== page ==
The Commissioner Youth and Children Affairs, Ministry of Gender, Labour and Social Development (MoGLSD) Mr. Mondo Kyateka, has called for incentivisation of birth registration among key priorities to foster child protection in refugee hosting areas.

Kyateka was chairing the national child protection working group meeting, which was convened on July 31, 2018 in Kampala.

The meeting discussed the report “Child Poverty and Deprivation in Refugee-Hosting Areas: Evidence from Uganda” which was authored by EPRC and University of Cardiff with funding from UNICEF.

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During the meeting, Sheila Depio, a Research Analyst with Economic Policy Research Centre (EPRC) shared the summary findings of the report where she cited incidences of child abuse, neglect, exploitation, violence and low prevalence of birth registration in refugee hosting areas.

Findings of the report indicate that birth registration; the first step to recognition and protection is generally low- about 35%.

However, a disaggregation by age revealed that birth registration was highest (46 percent) among the youngest (0-4 years) compared to the oldest cohort (15-17years) which had less than 25% children’s births registered.

The report attributes the relatively higher prevalence of birth certificates in the 0–4-year category to the recent drive by government and partners to increase birth registration through initiatives like the Mobile Vital Records System and decentralization of birth registration to lower local government units.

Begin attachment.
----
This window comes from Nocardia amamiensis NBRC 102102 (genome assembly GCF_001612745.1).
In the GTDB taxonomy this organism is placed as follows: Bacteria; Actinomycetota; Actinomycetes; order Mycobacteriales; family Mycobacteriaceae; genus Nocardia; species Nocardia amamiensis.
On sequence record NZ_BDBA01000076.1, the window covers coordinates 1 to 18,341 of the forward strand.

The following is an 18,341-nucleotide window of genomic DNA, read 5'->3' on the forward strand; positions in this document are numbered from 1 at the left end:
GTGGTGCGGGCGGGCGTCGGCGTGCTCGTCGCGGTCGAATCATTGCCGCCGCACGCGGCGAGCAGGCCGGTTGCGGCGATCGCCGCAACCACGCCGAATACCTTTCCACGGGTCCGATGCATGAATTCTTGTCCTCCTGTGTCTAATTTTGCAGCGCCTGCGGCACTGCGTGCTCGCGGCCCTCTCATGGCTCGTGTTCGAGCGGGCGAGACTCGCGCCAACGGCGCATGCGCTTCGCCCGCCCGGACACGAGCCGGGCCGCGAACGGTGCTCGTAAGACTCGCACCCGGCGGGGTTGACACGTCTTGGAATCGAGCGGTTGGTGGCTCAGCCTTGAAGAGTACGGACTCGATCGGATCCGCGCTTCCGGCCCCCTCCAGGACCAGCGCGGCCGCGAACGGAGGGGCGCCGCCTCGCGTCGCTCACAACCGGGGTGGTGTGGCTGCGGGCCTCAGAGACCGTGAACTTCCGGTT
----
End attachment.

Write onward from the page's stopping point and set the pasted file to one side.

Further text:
Kyateka commended the working group for unrelentingly contributing towards child protection and informed participants that the National Integrated Child Policy will be ready by close of 2018.

While referring to Mahatma Gandhi’s famous quote that “poverty is the worst form of violence”, Kyateka also called for an end to child marriage and integration of efforts to ensure effective delivery of services for children.

In addition to learning initiatives, the meeting raised the need  for psychosocial support for children in refugee camps. “One’s mind is inevitably destabilized by virtue of being in the refugee setting which calls for psychosocial support for adults and children,” Grace Namulwana a participant submitted.

The meeting also called for advancement of self-reliance for refugees. According to Depio only 6.7 percent refugees practice subsistence farming in the West Nile refugee settlements compared to 39.2 percent in the South West refugee settlements. No refugee practices commercial farming across all refugee-hosting communities.

Participants at the meeting further mooted for standardization of child protection messages, review of the effectiveness of child friendly space, reinvigoration of the use of child help line and review of child protection programs with special attention to children with disability and strengthening families as the first child protection institution.

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